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Leafy comments on Making Beliefs Pay Rent (in Anticipated Experiences) - Less Wrong

110 Post author: Eliezer_Yudkowsky 28 July 2007 10:59PM

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Comment author: Leafy 13 May 2010 12:56:52PM -1 points [-]

How is this not just a simple arguement on semantics (on which I believe a vast majority of arguements are based)?

They both accept that the tree causes vibrations in the air as it falls, and they both accept that no human ear will ever hear it. The arguement appears to be based solely on the definition, and surrounding implications, of the word "sound" (or "noise" as it becomes in the article) - and is therefore no arguement at all.

Comment author: bigjeff5 27 January 2011 06:12:59PM 2 points [-]

I think that may have been the point:

The two think they have different models of the world, but they have no difference with respect to what they expect will happen to them.

You can define a thing based on any criteria you like. It simply has to allow your expectations to agree with reality in order for it to be true.

One says "it is sound because it vibrates regardless of whether anyone hears it." This person believes that sound is the vibrations.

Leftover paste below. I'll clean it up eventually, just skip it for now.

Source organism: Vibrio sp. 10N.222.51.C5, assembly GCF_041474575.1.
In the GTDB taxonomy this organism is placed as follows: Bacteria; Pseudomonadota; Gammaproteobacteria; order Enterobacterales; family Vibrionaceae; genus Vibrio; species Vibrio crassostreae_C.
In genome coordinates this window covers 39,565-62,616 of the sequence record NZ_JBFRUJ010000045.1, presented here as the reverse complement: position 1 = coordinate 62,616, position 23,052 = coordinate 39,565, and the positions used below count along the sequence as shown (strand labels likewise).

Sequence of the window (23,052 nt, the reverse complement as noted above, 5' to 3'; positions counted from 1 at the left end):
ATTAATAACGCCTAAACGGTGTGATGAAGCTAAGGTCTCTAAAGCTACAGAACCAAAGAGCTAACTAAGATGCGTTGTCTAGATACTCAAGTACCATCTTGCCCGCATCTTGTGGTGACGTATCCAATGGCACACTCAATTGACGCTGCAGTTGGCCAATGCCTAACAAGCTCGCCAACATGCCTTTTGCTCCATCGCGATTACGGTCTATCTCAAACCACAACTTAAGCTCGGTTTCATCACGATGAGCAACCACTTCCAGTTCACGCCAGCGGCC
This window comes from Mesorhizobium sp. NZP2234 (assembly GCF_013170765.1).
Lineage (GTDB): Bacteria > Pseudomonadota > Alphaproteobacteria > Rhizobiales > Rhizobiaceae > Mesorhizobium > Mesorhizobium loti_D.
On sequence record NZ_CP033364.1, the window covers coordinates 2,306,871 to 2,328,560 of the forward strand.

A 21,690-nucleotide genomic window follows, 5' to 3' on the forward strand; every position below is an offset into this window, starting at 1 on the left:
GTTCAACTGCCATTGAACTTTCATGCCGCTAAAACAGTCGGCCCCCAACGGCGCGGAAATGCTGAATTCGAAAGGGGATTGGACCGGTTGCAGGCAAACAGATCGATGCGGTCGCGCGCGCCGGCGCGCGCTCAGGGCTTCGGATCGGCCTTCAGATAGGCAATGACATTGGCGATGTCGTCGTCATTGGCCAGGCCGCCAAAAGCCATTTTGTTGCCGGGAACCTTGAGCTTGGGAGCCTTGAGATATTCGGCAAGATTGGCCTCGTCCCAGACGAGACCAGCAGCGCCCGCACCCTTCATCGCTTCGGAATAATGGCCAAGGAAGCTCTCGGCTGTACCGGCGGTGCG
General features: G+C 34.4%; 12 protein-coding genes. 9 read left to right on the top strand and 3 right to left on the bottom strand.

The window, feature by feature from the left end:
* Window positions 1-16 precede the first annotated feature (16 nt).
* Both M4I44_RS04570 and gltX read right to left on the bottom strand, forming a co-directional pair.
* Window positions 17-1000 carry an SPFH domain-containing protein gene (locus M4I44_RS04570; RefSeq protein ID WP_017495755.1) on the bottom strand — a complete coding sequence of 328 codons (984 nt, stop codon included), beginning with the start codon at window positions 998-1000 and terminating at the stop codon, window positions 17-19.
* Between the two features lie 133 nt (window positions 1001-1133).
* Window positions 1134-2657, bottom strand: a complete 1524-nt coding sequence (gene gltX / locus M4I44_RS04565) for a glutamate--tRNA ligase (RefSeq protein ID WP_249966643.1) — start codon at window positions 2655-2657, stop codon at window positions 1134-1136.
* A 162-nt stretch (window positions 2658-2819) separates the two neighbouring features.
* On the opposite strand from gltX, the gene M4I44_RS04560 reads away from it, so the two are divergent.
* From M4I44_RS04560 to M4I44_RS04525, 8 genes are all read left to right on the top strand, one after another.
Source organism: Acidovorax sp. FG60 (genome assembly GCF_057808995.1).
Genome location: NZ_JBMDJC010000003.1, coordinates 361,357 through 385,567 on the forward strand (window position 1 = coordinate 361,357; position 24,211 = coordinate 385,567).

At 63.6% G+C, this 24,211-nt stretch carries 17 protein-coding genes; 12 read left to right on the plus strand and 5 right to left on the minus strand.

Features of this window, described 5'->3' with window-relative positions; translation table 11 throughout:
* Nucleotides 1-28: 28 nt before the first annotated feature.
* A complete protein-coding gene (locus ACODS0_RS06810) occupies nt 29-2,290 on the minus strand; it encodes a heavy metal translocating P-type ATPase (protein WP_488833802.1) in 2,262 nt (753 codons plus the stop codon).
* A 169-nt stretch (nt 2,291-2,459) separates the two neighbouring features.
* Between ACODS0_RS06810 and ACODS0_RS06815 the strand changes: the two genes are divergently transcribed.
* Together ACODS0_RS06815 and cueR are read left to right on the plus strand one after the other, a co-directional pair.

The other says "it is not sound because it is never processed in a mind." This person does not deny that the vibrations exist, he simply believes it isn't sound until someone hears it.

These two have different definitions of "sound", but within their definitions both allow expectations that are completely consistent with reality. The point is to make sure your beliefs "pay rent" - that they allow you to have expectations that match up with reality. If the second person had the same belief of what sound was as the first (i.e. vibrations in the air), yet also believed that vibrations in the air do not occur when there is nobody to hear them, that belief would not pay rent. When they recorded the sound with nobody around he would expect there to be nothing at all on the tape, yet there would be something on the tape. The only way to resolve this is to adjust your belief after the fact, which means your belief couldn't pay its rent.